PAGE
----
Religion is the impotence of the human mind to deal with occurrences it cannot understand” ~ Karl Marx
[sg_popup id=”3″ event=”onload”][/sg_popup]Karl Marx (1818–1883) is best known not as a philosopher but as a revolutionary, whose works inspired the foundation of many communist regimes in the twentieth century. It is hard to think of many who have had as much influence in the creation of the modern world.
Trained as a philosopher, Marx turned away from philosophy in his mid-twenties, towards economics and politics. However, in addition to his overtly philosophical early work, his later writings have many points of contact with contemporary philosophical debates, especially in the philosophy of history and the social sciences, and in moral and political philosophy.
Historical materialism — Marx’s theory of history — is centered around the idea that forms of society rise and fall as they further and then impede the development of human productive power. Marx sees the historical process as proceeding through a necessary series of modes of production, characterized by class struggle, culminating in communism. Marx’s economic analysis of capitalism is based on his version of the labour theory of value, and includes the analysis of capitalist profit as the extraction of surplus value from the exploited proletariat. The analysis of history and economics come together in Marx’s prediction of the inevitable economic breakdown of capitalism, to be replaced by communism. However Marx refused to speculate in detail about the nature of communism, arguing that it would arise through historical processes, and was not the realisation of a pre-determined moral ideal.
“The oppressed are allowed once every few years to decide which particular representatives of the oppressing class are to represent and repress them.”
“The ideas of the ruling class are in every epoch the ruling ideas, i.e. the class which is the ruling material force of society, is at the same time its ruling intellectual force. The class which has the means of material production at its disposal, has control at the same time over the means of mental production, so that thereby, generally speaking, the ideas of those who lack the means of mental production are subject to it. The ruling ideas are nothing more than the ideal expression of the dominant material relationships, the dominant material relationships grasped as ideas.”
Karl Marx’s comprehensive writings on communism laid the foundation for later political leaders, notably V. I. Lenin and Mao Tse-tung, to impose this way on life on more than twenty countries.
Marx was born in Trier, Prussia (now Germany), in 1818. He studied philosophy at universities in Bonn and Berlin, earning his doctorate in Jena at the age of twenty-three. His early radicalism, first as a member of the Young Hegelians, then as editor of a newspaper suppressed for its derisive social and political content, preempted any career aspirations in academia and forced him to flee to Paris in 1843. It was then that Marx cemented his lifelong friendship with Friedrich Engels. In 1849 Marx moved to London, where he continued to study and write, drawing heavily on works by David Ricardo and Adam Smith. Marx died in London in 1883 in somewhat impoverished surroundings. Most of his adult life, he relied on Engels for financial support.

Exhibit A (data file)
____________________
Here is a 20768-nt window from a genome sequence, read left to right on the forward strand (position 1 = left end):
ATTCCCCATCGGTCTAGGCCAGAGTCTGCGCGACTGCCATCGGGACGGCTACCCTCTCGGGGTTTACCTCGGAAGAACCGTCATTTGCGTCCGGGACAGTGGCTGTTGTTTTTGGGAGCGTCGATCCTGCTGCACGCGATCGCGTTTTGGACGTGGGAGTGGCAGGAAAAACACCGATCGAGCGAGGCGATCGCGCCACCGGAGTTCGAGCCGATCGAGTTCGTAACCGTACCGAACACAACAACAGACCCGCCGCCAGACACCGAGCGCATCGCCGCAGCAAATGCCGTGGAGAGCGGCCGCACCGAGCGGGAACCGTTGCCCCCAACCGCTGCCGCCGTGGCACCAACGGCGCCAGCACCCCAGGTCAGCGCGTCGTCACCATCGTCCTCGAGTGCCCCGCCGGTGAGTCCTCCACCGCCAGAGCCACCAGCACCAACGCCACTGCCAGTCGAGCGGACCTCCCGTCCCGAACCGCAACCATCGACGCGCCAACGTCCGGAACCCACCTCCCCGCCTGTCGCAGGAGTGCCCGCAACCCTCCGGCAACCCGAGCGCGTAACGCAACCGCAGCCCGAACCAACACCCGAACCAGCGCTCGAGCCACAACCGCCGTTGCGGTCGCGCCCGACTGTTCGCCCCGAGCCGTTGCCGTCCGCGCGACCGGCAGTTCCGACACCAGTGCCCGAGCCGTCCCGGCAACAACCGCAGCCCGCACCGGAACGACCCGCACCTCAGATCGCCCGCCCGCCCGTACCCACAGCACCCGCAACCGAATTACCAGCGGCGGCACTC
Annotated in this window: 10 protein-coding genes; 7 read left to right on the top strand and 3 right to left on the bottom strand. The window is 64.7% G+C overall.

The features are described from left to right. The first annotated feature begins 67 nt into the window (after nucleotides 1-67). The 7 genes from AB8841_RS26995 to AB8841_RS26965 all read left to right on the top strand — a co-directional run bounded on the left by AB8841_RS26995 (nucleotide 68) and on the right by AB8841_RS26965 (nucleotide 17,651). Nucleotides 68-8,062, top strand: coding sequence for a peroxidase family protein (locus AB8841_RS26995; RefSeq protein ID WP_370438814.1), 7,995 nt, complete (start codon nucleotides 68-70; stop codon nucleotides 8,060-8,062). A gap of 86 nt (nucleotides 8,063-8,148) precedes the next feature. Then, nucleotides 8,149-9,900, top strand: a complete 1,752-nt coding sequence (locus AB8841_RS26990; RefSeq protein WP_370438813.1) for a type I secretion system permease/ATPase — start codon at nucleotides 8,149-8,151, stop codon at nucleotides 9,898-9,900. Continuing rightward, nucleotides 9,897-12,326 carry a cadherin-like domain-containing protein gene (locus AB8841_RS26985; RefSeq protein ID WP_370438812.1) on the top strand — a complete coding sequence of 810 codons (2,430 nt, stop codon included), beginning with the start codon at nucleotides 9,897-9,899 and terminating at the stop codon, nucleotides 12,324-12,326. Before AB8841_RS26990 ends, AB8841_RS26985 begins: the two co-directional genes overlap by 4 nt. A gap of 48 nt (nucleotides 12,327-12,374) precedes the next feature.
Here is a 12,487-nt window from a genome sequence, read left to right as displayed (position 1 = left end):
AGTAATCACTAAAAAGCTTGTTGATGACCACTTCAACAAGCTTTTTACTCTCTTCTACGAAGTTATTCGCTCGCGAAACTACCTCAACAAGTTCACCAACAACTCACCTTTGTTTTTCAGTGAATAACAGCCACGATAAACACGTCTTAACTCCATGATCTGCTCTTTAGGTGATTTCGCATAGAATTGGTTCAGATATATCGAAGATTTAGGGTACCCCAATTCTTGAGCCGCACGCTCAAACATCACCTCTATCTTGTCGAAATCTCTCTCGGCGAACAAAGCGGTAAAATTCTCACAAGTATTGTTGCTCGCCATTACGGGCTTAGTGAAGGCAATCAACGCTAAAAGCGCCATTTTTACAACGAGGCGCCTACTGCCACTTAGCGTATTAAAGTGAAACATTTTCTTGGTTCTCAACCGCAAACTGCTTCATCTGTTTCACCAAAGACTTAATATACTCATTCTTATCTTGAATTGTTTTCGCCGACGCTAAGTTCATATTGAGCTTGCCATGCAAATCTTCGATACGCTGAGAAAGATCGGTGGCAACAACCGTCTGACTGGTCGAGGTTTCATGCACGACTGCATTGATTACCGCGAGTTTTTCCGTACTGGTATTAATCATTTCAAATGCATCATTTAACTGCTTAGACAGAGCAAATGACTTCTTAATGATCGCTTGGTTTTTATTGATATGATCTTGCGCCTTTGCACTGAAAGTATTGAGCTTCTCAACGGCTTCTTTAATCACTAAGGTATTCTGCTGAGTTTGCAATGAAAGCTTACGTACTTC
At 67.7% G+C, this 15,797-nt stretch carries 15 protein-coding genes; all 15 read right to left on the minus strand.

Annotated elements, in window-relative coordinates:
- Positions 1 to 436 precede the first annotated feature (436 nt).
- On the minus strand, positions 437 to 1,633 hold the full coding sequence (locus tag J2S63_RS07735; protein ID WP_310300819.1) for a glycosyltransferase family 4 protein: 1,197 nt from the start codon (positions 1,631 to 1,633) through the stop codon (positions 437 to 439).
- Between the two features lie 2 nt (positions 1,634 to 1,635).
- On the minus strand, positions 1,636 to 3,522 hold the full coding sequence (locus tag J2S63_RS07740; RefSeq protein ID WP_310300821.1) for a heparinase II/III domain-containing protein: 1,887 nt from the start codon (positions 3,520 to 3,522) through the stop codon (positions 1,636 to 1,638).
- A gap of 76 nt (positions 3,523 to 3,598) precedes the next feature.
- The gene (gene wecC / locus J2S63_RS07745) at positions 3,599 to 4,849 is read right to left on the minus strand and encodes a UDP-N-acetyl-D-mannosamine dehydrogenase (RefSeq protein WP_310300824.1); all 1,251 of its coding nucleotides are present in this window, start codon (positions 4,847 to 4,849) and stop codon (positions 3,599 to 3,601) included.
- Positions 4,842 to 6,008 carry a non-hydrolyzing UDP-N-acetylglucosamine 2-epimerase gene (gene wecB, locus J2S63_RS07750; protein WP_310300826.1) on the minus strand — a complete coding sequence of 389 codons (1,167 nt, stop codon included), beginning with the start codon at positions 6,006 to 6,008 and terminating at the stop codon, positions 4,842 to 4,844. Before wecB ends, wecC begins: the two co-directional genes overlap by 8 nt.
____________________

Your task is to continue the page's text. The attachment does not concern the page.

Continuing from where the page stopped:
At the request of the Communist League, Marx and Engels coauthored their most famous work, “The Communist Manifesto,” published in 1848. A call to arms for the proletariat —“Workers of the world, unite!”— the manifesto set down the principles on which communism was to evolve. Marx held that history was a series of class struggles between owners of capital (capitalists) and workers (the proletariat). As wealth became more concentrated in the hands of a few capitalists, he thought, the ranks of an increasingly dissatisfied proletariat would swell, leading to bloody revolution and eventually a classless society.
It has become fashionable to think that Karl Marx was not mainly an economist but instead integrated various disciplines —economics, sociology, political science, history, and so on — into his philosophy. But Mark Blaug, a noted historian of economic thought, points out that Marx wrote “no more than a dozen pages on the concept of social class, the theory of the state, and the materialist conception of history” while he wrote “literally 10,000 pages on economics pure and simple.”
According to Marx, capitalism contained the seeds of its own destruction. Communism was the inevitable end to the process of evolution begun with feudalism and passing through capitalism and socialism. Marx wrote extensively about the economic causes of this process in Capital (Das Capital). Volume one was published in 1867 and the later two volumes, heavily edited by Engels, were published posthumously in 1885 and 1894.
The labor theory of value, decreasing rates of profit, and increasing concentration of wealth are key components of Marx’s economic thought. His comprehensive treatment of capitalism stands in stark contrast, however, to his treatment of socialism and communism, which Marx handled only superficially. He declined to speculate on how those two economic systems would operate.